According to the prognostic model proposed in Figure 3A, lower-grade gliomas were categorized into nine subgroups based on the status of IDH and TERT promoter mutations, 1p/19q codeletion, and NLR. Survival analyses revealed significantly different OS for these nine subgroups (P < 0.001, Figure 3B, Supplementary Table 6). Furthermore, subgroups with non-significant differences in OS between them were integrated into individual risk groups: Subgroups 1, 2, and 4 conformed the Low risk group, Subgroups 3, 5, 6, and 8 conformed the Intermediate-I risk group, Subgroup 9 was defined as the Intermediate-II risk group, and Subgroup 7 represented the High risk group (Figure 3B, 3C). Univariate (P < 0.001, Figure 3C, Supplementary Table 7) and multivariate (P < 0.001, Table 1) analyses yielded significantly different OS for these four risk groups.
In the present study, data from a large cohort of gliomas (n = 592) were used to corroborate previous findings on the 5 glioma molecular groups defined by three robust markers, 1p/19q codeletion, IDH mutations, and TERT promoter mutations  and to demonstrate, for lower-grade gliomas, the differential prognostic value of hematological markers in each molecular group. Based on these findings, we propose a prognostic model for infiltrative gliomas that combines molecular and hematological markers.
The involvement of tumor-associated inflammatory cells in carcinogenesis has been firmly established [5, 7]. Cancer cells secrete chemokines and cytokines that attract host inflammatory cells such as neutrophils and lymphocytes, and these cells produce in turn proinflammatory cytokines, growth factors, and chemokines that contribute to tumor progression [18–20]. Unlike genetic biomarkers, preoperative hematological markers can be easily calculated from routine blood tests and may have important clinical significance for cancer prognosis. In recent years the prognostic value of NLR, PLR, MLR, and AGR has been investigated and corroborated in several cancers, such as hepatocellular carcinoma , pancreatic carcinoma , renal carcinoma , esophageal cancer , gastric carcinoma , colorectal cancer , lung cancer  and gliomas [14–17, 27, 28].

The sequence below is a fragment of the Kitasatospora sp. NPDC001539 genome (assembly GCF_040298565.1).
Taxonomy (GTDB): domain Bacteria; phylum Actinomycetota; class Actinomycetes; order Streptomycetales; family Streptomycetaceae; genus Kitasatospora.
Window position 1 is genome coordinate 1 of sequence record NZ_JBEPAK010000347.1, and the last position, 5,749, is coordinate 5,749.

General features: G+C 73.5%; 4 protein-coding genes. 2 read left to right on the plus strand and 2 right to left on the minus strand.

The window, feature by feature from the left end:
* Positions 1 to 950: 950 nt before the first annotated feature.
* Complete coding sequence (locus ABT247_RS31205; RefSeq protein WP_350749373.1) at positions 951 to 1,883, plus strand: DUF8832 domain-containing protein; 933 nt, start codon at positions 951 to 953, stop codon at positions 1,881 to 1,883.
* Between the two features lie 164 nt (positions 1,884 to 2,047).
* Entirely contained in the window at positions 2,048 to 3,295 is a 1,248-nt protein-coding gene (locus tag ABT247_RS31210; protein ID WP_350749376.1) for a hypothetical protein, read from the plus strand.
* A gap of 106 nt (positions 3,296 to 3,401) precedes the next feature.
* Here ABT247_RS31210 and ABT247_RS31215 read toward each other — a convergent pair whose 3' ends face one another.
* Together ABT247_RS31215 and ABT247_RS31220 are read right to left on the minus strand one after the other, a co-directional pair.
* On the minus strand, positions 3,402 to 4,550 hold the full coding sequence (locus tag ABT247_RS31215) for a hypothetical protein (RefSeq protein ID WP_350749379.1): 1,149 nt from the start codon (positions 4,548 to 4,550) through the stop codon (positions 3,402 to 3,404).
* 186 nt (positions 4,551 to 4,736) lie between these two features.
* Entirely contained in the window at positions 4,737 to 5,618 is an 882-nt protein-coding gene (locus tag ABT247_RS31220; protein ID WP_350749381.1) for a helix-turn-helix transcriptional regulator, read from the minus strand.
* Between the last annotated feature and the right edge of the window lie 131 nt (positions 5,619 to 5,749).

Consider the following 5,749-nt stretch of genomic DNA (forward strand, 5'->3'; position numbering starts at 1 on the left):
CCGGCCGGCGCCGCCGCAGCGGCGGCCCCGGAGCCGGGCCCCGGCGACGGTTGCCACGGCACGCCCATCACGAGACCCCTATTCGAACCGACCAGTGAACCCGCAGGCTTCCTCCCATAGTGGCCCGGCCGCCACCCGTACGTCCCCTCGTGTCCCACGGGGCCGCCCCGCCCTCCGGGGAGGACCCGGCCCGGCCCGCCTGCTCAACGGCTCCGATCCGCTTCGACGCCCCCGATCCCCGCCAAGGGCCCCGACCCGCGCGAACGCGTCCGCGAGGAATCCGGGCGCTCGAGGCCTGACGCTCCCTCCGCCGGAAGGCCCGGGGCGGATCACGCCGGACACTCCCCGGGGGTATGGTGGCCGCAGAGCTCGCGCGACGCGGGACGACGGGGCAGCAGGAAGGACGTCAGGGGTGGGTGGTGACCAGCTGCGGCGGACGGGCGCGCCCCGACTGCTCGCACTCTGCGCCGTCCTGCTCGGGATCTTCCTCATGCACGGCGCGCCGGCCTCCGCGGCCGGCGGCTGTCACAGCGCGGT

Our study demonstrated that NLR, PLR, MLR, and AGR are prognostic factors in univariate analysis for lower-grade gliomas. Also, for these tumors, multivariate analysis revealed that NLR is an independent prognostic factor after adjusting for age, grade, histology, extent of resection, and adjuvant therapies.
Studies demonstrated that neutrophil-induced immunosuppression can promote glioma progression, and that certain subsets of T-lymphocytes can instead inhibit it via induction of cytotoxic cell death and cytokine production [20, 29, 30]. Accordingly, Han et al. reported that high neutrophil and low CD3+ T-cell infiltration (elevated NLR) in glioblastomas was correlated with poorer outcomes . Evidence for the importance of PLR in oncogenesis comes from studies showing that platelet activation contributes to tumor angiogenesis, disruption of the extracellular matrix and release of adhesion molecules to promote cancer cell proliferation and metastasis [31, 32]. As for AGR, its relevance in cancer may be related to the antioxidative effects of albumin against carcinogens such as nitrosamines and aflatoxins , and the association of elevated globulin levels with the progression and metastasis of some cancers .